It's hard enough being the niece of a hated and deceased nobleman but on top of that Rosalind is kicked out by the Duke or the head of the student council or whatever the fuck he was supposed to be in another production of a Shakespeare play moved to a different time and place. A production of As You Like It I saw to-day in a pretty nice venue, a really small theatre in the round with only about five rows of seats so everyone was very close to the actors. Mostly I think I enjoyed myself, the actors delivered the lines well, but I disliked or was ambivalent about every creative departure from Shakespeare's play.
The actors were all young, I felt like this may have been some kind of student production. This was a particular problem for the character of Adam who is supposed to be elderly, and most of the dialogue about him is rumination on being old. The actor wasn't given even a little ageing make-up. This may have been partly due to the fact that he played two other characters and had to change costume quickly, another problem with this production which may not have been the fault of the people making it, maybe they just didn't have enough money to pay actors. But they might have at least not had the guy who brings news of the Duke's epiphany and conversion at the end be the same guy who played the Duke. Maybe it was a statement about identity? Who knows what that statement is.
Several male characters were cast with women, including Corin the shepherd, Le Beau the courtier, and Jacques, the melancholy nobleman who has the "All the world is a stage" soliloquy. The female Jacques was played by Amy Blackman, an English actress so I wondered if she was related to Honor Blackman. She wasn't bad, playing the role as a sort of beatnik psychoanalyst but the directer decided to insert between scenes odd interludes where Jacques slowly chases a woman wearing a deer hear and white dress with an arrow in her thigh. The scenes were sort of pretty but seemed very out of place with the rest of the production, the deer apparently being the one referred to in dialogue as being watched by Jacques and then later it's implied that it's the stag that was killed.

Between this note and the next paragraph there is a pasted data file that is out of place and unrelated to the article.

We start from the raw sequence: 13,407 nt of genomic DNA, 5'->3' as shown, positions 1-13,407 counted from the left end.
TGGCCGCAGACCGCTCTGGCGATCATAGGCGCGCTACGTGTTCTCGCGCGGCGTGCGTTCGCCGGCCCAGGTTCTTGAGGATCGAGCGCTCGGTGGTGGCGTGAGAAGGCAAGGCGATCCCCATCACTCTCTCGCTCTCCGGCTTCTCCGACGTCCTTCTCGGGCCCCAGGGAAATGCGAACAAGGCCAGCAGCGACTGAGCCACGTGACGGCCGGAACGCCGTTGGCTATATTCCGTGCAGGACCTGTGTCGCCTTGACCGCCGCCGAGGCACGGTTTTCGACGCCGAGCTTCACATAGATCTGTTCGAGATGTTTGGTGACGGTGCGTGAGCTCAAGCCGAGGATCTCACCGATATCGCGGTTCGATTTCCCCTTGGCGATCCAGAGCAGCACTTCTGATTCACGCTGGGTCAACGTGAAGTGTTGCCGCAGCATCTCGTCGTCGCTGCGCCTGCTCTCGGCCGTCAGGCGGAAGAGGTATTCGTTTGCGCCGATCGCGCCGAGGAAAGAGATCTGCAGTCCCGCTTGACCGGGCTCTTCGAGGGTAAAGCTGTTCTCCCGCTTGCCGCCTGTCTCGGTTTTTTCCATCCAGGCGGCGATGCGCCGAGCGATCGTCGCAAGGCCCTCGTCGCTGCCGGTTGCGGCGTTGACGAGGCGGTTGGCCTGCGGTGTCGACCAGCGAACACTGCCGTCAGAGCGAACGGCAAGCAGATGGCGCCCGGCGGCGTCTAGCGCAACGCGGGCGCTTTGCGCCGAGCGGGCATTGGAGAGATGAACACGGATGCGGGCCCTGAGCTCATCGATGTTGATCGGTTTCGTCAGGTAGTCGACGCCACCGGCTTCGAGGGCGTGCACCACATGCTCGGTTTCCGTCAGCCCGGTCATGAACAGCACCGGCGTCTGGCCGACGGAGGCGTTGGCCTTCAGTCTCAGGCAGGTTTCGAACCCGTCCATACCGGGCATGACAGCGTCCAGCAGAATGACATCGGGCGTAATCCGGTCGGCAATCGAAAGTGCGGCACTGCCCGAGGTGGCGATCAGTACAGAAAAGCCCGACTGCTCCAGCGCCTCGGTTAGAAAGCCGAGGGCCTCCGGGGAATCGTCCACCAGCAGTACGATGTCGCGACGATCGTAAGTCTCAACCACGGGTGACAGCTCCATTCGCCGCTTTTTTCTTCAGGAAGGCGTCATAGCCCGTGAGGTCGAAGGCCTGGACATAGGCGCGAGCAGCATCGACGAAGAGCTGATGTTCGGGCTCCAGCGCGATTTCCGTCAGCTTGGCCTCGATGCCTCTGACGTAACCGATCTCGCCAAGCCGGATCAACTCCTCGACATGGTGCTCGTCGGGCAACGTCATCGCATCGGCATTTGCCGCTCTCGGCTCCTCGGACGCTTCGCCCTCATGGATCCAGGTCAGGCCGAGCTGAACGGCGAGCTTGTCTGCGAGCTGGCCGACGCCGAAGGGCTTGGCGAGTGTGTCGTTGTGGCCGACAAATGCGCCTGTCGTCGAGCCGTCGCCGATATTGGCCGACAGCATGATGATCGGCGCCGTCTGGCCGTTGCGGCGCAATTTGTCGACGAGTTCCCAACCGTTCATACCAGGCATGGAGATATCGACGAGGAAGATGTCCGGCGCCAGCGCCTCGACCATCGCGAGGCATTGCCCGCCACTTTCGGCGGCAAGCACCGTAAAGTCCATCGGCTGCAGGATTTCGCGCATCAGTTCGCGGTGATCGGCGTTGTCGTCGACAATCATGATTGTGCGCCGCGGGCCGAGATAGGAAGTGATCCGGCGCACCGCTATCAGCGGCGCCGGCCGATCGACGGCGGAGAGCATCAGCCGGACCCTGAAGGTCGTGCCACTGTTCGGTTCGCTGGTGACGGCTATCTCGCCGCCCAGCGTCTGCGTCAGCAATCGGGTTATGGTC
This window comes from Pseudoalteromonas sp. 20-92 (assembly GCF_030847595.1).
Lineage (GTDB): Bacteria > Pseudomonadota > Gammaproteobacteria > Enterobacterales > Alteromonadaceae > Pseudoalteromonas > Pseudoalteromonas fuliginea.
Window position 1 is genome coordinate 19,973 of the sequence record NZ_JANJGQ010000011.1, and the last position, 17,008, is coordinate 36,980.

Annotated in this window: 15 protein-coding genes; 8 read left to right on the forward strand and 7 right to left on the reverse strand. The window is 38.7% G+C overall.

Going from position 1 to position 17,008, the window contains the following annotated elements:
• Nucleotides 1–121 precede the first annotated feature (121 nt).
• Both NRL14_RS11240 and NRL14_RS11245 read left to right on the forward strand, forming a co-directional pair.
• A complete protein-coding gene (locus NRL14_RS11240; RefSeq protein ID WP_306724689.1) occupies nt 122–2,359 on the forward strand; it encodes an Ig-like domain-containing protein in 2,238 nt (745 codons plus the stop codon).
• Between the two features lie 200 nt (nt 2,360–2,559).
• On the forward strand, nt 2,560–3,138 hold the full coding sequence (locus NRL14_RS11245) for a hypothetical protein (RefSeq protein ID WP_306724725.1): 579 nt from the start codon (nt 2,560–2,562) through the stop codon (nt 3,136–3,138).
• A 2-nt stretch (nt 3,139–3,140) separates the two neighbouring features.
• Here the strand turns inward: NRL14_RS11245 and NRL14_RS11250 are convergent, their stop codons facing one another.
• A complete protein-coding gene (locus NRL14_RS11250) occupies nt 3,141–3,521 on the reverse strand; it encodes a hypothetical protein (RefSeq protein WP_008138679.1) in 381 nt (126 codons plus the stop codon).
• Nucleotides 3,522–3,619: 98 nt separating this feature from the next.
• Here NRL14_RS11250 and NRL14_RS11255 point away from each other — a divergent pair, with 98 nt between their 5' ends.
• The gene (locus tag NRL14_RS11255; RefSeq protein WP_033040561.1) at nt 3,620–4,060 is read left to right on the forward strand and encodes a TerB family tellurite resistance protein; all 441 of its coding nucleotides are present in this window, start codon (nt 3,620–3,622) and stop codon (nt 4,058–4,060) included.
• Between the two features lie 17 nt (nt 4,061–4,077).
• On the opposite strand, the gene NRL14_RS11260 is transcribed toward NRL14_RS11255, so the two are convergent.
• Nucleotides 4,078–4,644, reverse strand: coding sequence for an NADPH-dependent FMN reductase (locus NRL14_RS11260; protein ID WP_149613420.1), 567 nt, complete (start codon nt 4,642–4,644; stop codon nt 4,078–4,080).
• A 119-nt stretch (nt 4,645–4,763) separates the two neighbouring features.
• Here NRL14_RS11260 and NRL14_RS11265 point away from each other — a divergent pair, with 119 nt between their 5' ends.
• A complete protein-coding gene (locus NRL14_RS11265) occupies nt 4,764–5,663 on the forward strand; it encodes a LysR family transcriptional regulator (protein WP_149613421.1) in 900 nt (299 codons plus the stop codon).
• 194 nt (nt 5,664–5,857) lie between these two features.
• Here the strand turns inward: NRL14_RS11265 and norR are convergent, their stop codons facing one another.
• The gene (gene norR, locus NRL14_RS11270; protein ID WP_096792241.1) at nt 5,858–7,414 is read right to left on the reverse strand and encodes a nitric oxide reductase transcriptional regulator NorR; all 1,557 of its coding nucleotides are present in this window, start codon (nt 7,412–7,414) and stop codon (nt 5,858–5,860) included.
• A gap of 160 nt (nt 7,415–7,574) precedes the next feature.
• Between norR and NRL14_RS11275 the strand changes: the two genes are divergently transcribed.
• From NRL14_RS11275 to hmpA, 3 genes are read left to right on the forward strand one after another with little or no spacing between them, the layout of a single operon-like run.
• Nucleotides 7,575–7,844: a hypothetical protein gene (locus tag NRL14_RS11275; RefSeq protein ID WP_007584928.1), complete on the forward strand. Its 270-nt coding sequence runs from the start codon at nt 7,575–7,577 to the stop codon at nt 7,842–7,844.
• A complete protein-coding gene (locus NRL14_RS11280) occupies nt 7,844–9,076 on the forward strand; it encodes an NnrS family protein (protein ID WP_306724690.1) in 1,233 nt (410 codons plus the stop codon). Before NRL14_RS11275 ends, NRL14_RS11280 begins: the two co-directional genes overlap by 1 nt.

Daniel Petzold was okay as Orlando, Ally Carey was a flat, one note as Rosalind. The 1950s setting never had the slightest resonance with the story, it didn't match up with the dialogue literally or thematically and was obviously just an indulgence, especially since the musical arrangements for the songs, which ejected most of Shakespeare's lyrics, sounded more like Adam Levine than Ricky Nelson, or any other musical style native to the 50s.
I don't mind the gender swapping (though why no female characters cast with men?), for the most part I don't think it made any difference, but, and this may have been more a problem with the creative setting, it was a little unclear exactly what Corin did. They refer to her as shepherdess but she was dressed in scarf and straw pork-pie with a little blazer like, well, a college student. Her talking to Touchstone about working with sheep was like watching Jennifer Aniston describe what it's like to plough a field.